Wasatch Cache National Forest
In partnership with: Utah State Parks and Recreation, The Friends of the Utah Avalanche Center, Utah Department of Emergency Services and Homeland Security and Salt Lake County.


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Avalanche Information

Friday, April 22, 2005  7:30 pm
Good evening, this is Evelyn Lees with the Forest Service Utah Avalanche Center with your backcountry avalanche and mountain weather advisory.  Today is Friday, April 22, 2005, and its 7:30 pm.  We’ll issue intermittent afternoon updates as conditions change until around the end of April.  

Current Conditions: 
Tuesday’s 12 to 18 inches of powder got a blast of heat, and widespread sluffing of the new snow occurred on steep slopes of most aspects and at most elevations.  While the new snow hasn’t gone through enough melt-freeze cycles to be true corn, surface crusts will probably be supportable for a short time Saturday morning, especially if skies are partially clear Friday night. 

Mountain Weather:
Friday night will be partly cloudy and warm, with both 8,000 and 10,000’ temperatures near or just above freezing.  Then a mild southerly flow will bring increasing moisture into the area on Saturday, with a Pacific storm moving in Saturday night, and lingering through Monday.  Increasing clouds Saturday, with 8,000’ highs in the upper 50’s and 10,000’ highs in the mid 30’s.  Winds will be from the south, in the 20 to 35 mph range.  3 to 6” of snow are possible Saturday night, with additional accumulations on Sunday.  Temperatures will gradually cool into the mid 20’s at 10,000’.  Snow totals by Monday afternoon will be in the 6 to 12” range.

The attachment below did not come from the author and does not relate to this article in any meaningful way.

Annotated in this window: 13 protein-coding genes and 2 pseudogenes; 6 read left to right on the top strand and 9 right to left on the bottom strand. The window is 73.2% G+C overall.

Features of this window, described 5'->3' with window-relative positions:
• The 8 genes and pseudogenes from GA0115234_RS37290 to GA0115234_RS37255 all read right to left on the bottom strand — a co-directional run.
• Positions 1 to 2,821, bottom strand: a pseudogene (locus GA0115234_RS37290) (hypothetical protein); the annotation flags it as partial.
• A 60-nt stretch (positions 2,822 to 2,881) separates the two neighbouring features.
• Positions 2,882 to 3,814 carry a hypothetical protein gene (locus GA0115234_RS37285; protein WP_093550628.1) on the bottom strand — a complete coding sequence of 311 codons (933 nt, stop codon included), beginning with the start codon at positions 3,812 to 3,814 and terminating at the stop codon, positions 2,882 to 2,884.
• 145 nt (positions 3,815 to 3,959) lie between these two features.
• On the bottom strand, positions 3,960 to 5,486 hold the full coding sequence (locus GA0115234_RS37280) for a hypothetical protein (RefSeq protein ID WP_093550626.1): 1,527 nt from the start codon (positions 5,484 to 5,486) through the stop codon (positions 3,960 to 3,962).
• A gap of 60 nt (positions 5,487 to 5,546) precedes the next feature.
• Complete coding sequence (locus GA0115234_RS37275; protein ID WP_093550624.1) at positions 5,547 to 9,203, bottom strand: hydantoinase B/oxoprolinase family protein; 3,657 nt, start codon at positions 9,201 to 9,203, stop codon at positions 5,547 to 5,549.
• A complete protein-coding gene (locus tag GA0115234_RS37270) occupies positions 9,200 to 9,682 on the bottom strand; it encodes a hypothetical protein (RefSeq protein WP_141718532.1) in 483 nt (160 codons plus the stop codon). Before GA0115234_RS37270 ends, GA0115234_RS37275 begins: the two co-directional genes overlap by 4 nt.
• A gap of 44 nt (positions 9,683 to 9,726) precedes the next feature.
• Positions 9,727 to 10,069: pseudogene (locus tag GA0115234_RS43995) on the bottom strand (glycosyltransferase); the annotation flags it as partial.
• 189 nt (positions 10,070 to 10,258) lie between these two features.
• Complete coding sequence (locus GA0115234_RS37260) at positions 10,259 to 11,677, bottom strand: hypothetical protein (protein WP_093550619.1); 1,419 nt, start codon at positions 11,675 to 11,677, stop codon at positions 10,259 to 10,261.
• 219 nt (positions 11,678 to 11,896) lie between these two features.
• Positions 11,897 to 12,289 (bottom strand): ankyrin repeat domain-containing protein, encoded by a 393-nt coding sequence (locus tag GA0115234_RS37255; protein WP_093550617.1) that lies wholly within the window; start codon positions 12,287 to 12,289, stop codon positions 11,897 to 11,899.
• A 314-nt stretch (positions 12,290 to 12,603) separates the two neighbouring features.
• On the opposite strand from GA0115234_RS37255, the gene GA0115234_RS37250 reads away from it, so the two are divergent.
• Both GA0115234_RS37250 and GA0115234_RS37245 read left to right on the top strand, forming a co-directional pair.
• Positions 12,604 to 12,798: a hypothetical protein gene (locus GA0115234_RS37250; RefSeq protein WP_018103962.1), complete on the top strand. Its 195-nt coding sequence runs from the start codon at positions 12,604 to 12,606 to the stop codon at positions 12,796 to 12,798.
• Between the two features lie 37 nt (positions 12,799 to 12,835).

Avalanche Information:
The main concern for the weekend will be wet sluffs, mostly confined to this past week’s snow.  So timing and aspect are the two words that sum it up for anyone heading into the backcountry this weekend.  With a warm night Friday, a very early start on Saturday is advised.  As the day heats up, pay close attention to the snow, and change aspect or head home when the snow gets wet and sloppy.  On Saturday, I expect mid and upper elevation northerly facing slopes to be particularly active, in addition to sunnier slopes.  So don’t let a wet sluff catch you in the wrong place – such as in continuously steep terrain where you could go for a long ride, above a cliff, or in a terrain trap such as a gully, where the snow could pile up deeply. As the snow heats up on Saturday, human triggered avalanches will be probable on steep slopes of all aspects, and natural avalanches possible. 

On Sunday, watch for sluffing of the newest snow, especially in wind drifted areas.  Both the temperatures and the old snow will cool rather slowly, so it could be possible to trigger slides into damp old snow on Sunday, resulting in a larger slide.  So do quick hand pits and pole jabs to help determine how consolidated or frozen the older snow is.

If you run across anything we should know about, please call and leave a message at 524-5304 or 1-800-662-4140, or e-mail us at [email protected].  Fax is 524-6301. 

The information in this advisory is from the U.S. Forest Service, which is solely responsible for its content.  This advisory describes general avalanche conditions and local variations always occur.

We’ll update this forecast as conditions warrant, and thanks for calling.